Drugs are a must sometimes to re-balance the brain chemicals, Marijuana in theraputic doses being the best, for the high levels of antioxidants and for activating the endoccanabinoid system.

K. Lim's picture

A Fair Point

I do agree with your point. To be fair to the reader whose comment you refer to, I agree that persons in positions of power should take note of, or even experience, the suffering of unfortunate individuals or groups, which a fair number of wealthy philanthropists have actually been doing, but he/she is missing the point of the article, which refers to endorphins and their effects. With regards to the article itself, I find it a very interesting and informative piece, though I do not entirely agree with the author's opinions on medicinal pain relievers, as I am personally a firm believer in the power of modern medicine, provided that it is properly made, tested and controlled.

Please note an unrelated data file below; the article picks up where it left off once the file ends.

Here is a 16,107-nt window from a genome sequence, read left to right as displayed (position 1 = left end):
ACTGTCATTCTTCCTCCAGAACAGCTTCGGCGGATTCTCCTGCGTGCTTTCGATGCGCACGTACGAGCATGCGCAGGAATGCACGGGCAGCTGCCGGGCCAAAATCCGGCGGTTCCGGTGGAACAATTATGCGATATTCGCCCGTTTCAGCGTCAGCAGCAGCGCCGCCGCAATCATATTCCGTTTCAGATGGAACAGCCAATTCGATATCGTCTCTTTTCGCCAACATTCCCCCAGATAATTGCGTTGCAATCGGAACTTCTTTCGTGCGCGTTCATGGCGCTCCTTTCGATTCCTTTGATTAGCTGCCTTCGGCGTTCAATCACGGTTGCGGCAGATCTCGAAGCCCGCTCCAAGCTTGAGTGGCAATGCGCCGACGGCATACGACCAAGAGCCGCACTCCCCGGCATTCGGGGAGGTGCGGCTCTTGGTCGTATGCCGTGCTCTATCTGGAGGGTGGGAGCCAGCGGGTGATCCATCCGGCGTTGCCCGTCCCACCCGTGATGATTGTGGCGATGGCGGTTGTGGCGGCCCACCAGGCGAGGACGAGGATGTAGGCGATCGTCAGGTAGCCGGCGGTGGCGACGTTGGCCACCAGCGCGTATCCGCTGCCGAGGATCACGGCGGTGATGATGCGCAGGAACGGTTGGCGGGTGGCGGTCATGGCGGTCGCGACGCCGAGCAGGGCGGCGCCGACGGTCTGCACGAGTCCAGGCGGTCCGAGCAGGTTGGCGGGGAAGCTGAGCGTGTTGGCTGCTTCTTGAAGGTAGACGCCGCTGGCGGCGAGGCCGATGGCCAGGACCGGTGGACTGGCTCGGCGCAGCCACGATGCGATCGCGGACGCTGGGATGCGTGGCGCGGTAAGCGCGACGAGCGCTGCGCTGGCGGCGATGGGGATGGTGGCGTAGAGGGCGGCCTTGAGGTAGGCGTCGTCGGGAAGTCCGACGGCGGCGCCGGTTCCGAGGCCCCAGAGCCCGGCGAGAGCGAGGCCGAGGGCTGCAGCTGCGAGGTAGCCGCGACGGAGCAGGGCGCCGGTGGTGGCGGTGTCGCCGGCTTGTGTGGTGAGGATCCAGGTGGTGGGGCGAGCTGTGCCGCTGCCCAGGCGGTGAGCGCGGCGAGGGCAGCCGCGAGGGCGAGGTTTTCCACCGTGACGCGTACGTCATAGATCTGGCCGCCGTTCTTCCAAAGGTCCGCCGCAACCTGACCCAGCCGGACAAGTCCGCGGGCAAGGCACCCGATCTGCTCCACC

K. Lim.

Serendip Visitoranu's picture

unchecked can be dangerous

i exercised a so much that in 4 mnths lost 20kgs. all levels of hormones were really high and i was euphoric;to an extent that my trainer who was aware i would fall into the trap tried to abuse me sexually;had not it been for my high moral and ethical values;i could have fallen into the trap...

Siddharth's picture

Thats good. Hold on to those

Thats good. Hold on to those values and be careful

Anonymous's picture

The method also works for

The method also works for such data as sheet music or protein sequences.

ananymous's picture

yeah it like 50/50

I agree with Keiichi its sort of a 50/50 thing. It might work for some but not all. I've had to deal with some mental problems and just takin a walk and being by myself helps.

Keiichi's picture